Athens Digest 12.02.2019

• Regling: Greece has ‘few more weeks’ to secure bond-profit payout

• Banks, government inch towards compromise on property protection

• Airbnb factor weighs on Greek property market

# ESM managing director Klaus Regling says Greece still has “open issues” that need to be resolved before Greece can secure agreement from creditors for the payout of ECB bond profits at the next Eurogroup meeting on one month’s time. “The open issues are clearly identified and we know that the authorities are working very hard,” Regling told reporters after last night after yesterday’s Eurogroup meeting. “But I cannot tell you today what will happen at the next Eurogroup. It will depend on developments until then.” He added: “The amount of these profits is not negligible. Together it’s almost a billion euros this year.” (video – scroll to 13.20)

# Representatives from the government and Greece’s four major banks have agreed to hold a second meeting this week in an effort to hammer out a compromise on rules to protect primary residences from foreclosure. Reports in the Greek news media last night indicated that the two sides were closer to settling on a figure around EUR 120,000 as the protection benchmark, but remained at odds on other terms _ guidelines for restructuring loans for distressed mortgage-holders _ as well as the scope of the new protection scheme. Banks want to set the protection limit at homes with a tax value of up to EUR 100,000, about half the amount sought by the government. Current provisions under the so-called Katselis Law expire at the end of the month.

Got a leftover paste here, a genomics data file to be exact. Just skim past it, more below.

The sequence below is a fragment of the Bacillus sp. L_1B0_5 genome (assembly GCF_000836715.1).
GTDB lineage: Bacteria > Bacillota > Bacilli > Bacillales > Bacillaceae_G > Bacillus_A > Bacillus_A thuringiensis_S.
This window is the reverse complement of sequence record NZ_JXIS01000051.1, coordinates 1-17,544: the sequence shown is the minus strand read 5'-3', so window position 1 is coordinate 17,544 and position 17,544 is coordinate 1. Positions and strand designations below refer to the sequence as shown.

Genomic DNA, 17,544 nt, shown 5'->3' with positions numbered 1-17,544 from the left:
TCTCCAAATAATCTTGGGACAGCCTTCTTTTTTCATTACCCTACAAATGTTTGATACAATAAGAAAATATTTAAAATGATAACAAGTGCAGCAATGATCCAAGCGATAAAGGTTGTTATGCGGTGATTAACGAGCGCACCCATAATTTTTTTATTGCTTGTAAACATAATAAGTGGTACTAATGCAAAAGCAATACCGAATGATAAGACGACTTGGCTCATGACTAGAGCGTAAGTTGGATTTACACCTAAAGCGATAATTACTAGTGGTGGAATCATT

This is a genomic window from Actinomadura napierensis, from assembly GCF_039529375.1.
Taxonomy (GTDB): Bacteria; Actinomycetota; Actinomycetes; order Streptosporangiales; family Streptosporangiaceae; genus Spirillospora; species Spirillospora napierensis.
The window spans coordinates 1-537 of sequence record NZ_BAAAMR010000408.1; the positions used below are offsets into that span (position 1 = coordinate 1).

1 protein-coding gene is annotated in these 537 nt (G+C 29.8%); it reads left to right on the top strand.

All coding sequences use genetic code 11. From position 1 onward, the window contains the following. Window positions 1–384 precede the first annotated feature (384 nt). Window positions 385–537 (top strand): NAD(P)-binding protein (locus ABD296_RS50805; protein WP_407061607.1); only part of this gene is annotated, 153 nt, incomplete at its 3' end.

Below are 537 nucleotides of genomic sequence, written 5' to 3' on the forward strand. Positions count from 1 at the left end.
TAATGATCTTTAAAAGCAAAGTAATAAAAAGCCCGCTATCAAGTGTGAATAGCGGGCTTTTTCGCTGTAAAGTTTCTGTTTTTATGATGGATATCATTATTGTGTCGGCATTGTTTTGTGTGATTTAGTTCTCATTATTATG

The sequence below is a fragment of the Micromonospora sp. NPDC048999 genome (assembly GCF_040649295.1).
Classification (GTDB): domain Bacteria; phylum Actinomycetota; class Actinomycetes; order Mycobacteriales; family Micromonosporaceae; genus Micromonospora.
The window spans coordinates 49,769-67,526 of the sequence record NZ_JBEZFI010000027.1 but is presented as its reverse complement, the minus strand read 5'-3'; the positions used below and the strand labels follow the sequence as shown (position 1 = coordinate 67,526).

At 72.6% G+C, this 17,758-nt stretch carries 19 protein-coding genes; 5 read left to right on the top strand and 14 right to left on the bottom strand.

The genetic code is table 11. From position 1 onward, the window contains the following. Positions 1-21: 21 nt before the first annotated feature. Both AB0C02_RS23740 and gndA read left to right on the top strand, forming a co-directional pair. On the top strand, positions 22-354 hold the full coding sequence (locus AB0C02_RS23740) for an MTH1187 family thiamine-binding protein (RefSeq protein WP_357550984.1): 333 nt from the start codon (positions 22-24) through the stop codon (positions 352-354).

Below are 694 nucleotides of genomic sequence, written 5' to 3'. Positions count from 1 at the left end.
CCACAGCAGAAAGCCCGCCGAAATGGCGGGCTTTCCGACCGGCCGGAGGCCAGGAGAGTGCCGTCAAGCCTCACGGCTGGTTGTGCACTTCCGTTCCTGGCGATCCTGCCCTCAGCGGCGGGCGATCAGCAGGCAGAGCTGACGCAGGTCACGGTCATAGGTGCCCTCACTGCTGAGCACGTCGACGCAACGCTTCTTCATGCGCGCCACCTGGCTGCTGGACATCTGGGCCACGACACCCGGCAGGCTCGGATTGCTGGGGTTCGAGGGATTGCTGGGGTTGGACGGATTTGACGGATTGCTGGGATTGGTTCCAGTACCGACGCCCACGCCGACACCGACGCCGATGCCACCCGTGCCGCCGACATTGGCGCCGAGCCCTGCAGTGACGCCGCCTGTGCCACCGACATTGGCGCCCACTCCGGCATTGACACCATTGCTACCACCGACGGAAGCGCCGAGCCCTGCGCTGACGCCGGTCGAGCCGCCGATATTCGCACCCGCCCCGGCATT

# The rental market in Greece may remain flat nationally, but short-term rentals using services like Airbnb have triggered a sharp rise in demand in areas of Athens and other cities visited by tourists. Bank of Greece figures for 2018 show that rents in high-demand areas, mostly in Athens surged by up to 50 percent on the year. The rising popularity of home rentals for holidaymakers has put pressure on traditional rents in those areas, adding to the impact of sluggish construction levels throughout the financial crisis. Separately, Alexandros Vassilikos, head of the Hellenic Chamber of Hotels, called on the government to urgently review tax and licencing policies for hotels, arguing that delayed reforms were giving apartment rentals an unfair advantage

On our Radar: High Flying Isle 
January may not be the busiest month on the tourism calendar, but regional Greek airport operator Fraport has had good start to the year _ with one standout performer: Mykonos. The island’s airport saw a whopping 120.6 percent in passenger traffic, thanks to the completion of runway improvements. Overall, Fraport saw a traffic increase of 12.3 percent, with a domestic pickup at nine of its 14 airports last month. International travellers increased by 23.6 percent on the year in January, led by landings at Thessaloniki and Hania.